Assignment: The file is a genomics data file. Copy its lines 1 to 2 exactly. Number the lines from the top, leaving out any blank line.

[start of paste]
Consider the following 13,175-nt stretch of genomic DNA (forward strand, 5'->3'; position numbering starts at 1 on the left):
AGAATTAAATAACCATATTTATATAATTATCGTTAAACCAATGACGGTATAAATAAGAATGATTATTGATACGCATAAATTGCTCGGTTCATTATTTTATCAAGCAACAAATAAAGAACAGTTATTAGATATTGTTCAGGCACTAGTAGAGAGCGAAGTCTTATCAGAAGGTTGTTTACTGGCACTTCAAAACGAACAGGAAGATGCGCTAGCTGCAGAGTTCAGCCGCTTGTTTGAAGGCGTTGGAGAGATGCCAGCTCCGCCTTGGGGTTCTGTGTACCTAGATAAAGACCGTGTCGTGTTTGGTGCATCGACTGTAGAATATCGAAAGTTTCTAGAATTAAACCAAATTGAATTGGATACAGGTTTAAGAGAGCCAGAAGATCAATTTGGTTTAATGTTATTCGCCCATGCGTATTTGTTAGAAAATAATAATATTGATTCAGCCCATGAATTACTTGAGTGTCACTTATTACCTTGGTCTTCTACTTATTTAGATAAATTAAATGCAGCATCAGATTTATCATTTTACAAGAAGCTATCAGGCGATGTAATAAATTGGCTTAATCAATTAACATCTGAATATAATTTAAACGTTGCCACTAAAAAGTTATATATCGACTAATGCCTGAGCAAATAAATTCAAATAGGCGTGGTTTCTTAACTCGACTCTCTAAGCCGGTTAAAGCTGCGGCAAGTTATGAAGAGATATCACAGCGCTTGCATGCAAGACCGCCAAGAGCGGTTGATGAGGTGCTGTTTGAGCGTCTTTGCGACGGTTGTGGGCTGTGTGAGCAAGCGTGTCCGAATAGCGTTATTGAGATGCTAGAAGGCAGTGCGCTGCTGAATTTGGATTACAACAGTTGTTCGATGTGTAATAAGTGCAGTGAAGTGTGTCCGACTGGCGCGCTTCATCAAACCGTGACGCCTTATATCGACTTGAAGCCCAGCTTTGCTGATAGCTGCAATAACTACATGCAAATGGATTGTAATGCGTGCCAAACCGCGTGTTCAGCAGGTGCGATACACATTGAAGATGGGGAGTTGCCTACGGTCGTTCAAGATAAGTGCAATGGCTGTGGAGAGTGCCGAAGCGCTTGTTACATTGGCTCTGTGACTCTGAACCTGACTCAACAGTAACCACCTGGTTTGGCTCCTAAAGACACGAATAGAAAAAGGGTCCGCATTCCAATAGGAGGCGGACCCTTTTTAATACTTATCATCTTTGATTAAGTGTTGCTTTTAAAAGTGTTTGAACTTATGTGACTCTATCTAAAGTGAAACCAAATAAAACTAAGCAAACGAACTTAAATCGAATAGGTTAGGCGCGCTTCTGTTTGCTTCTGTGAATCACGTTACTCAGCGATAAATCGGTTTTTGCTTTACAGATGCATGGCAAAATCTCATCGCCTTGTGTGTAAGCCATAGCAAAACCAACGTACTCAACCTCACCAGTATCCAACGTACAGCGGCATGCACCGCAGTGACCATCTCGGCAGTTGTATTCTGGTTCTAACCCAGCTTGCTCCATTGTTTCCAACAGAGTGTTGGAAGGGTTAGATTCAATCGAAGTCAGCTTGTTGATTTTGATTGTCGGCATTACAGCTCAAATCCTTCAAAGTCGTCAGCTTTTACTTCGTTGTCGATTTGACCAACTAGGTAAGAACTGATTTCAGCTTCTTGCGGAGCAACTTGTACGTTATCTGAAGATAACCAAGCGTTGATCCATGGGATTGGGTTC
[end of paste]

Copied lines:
Consider the following 13,175-nt stretch of genomic DNA (forward strand, 5'->3'; position numbering starts at 1 on the left):
AGAATTAAATAACCATATTTATATAATTATCGTTAAACCAATGACGGTATAAATAAGAATGATTATTGATACGCATAAATTGCTCGGTTCATTATTTTATCAAGCAACAAATAAAGAACAGTTATTAGATATTGTTCAGGCACTAGTAGAGAGCGAAGTCTTATCAGAAGGTTGTTTACTGGCACTTCAAAACGAACAGGAAGATGCGCTAGCTGCAGAGTTCAGCCGCTTGTTTGAAGGCGTTGGAGAGATGCCAGCTCCGCCTTGGGGTTCTGTGTACCTAGATAAAGACCGTGTCGTGTTTGGTGCATCGACTGTAGAATATCGAAAGTTTCTAGAATTAAACCAAATTGAATTGGATACAGGTTTAAGAGAGCCAGAAGATCAATTTGGTTTAATGTTATTCGCCCATGCGTATTTGTTAGAAAATAATAATATTGATTCAGCCCATGAATTACTTGAGTGTCACTTATTACCTTGGTCTTCTACTTATTTAGATAAATTAAATGCAGCATCAGATTTATCATTTTACAAGAAGCTATCAGGCGATGTAATAAATTGGCTTAATCAATTAACATCTGAATATAATTTAAACGTTGCCACTAAAAAGTTATATATCGACTAATGCCTGAGCAAATAAATTCAAATAGGCGTGGTTTCTTAACTCGACTCTCTAAGCCGGTTAAAGCTGCGGCAAGTTATGAAGAGATATCACAGCGCTTGCATGCAAGACCGCCAAGAGCGGTTGATGAGGTGCTGTTTGAGCGTCTTTGCGACGGTTGTGGGCTGTGTGAGCAAGCGTGTCCGAATAGCGTTATTGAGATGCTAGAAGGCAGTGCGCTGCTGAATTTGGATTACAACAGTTGTTCGATGTGTAATAAGTGCAGTGAAGTGTGTCCGACTGGCGCGCTTCATCAAACCGTGACGCCTTATATCGACTTGAAGCCCAGCTTTGCTGATAGCTGCAATAACTACATGCAAATGGATTGTAATGCGTGCCAAACCGCGTGTTCAGCAGGTGCGATACACATTGAAGATGGGGAGTTGCCTACGGTCGTTCAAGATAAGTGCAATGGCTGTGGAGAGTGCCGAAGCGCTTGTTACATTGGCTCTGTGACTCTGAACCTGACTCAACAGTAACCACCTGGTTTGGCTCCTAAAGACACGAATAGAAAAAGGGTCCGCATTCCAATAGGAGGCGGACCCTTTTTAATACTTATCATCTTTGATTAAGTGTTGCTTTTAAAAGTGTTTGAACTTATGTGACTCTATCTAAAGTGAAACCAAATAAAACTAAGCAAACGAACTTAAATCGAATAGGTTAGGCGCGCTTCTGTTTGCTTCTGTGAATCACGTTACTCAGCGATAAATCGGTTTTTGCTTTACAGATGCATGGCAAAATCTCATCGCCTTGTGTGTAAGCCATAGCAAAACCAACGTACTCAACCTCACCAGTATCCAACGTACAGCGGCATGCACCGCAGTGACCATCTCGGCAGTTGTATTCTGGTTCTAACCCAGCTTGCTCCATTGTTTCCAACAGAGTGTTGGAAGGGTTAGATTCAATCGAAGTCAGCTTGTTGATTTTGATTGTCGGCATTACAGCTCAAATCCTTCAAAGTCGTCAGCTTTTACTTCGTTGTCGATTTGACCAACTAGGTAAGAACTGATTTCAGCTTCTTGCGGAGCAACTTGTACGTTATCTGAAGATAACCAAGCGTTGATCCATGGGATTGGGTTC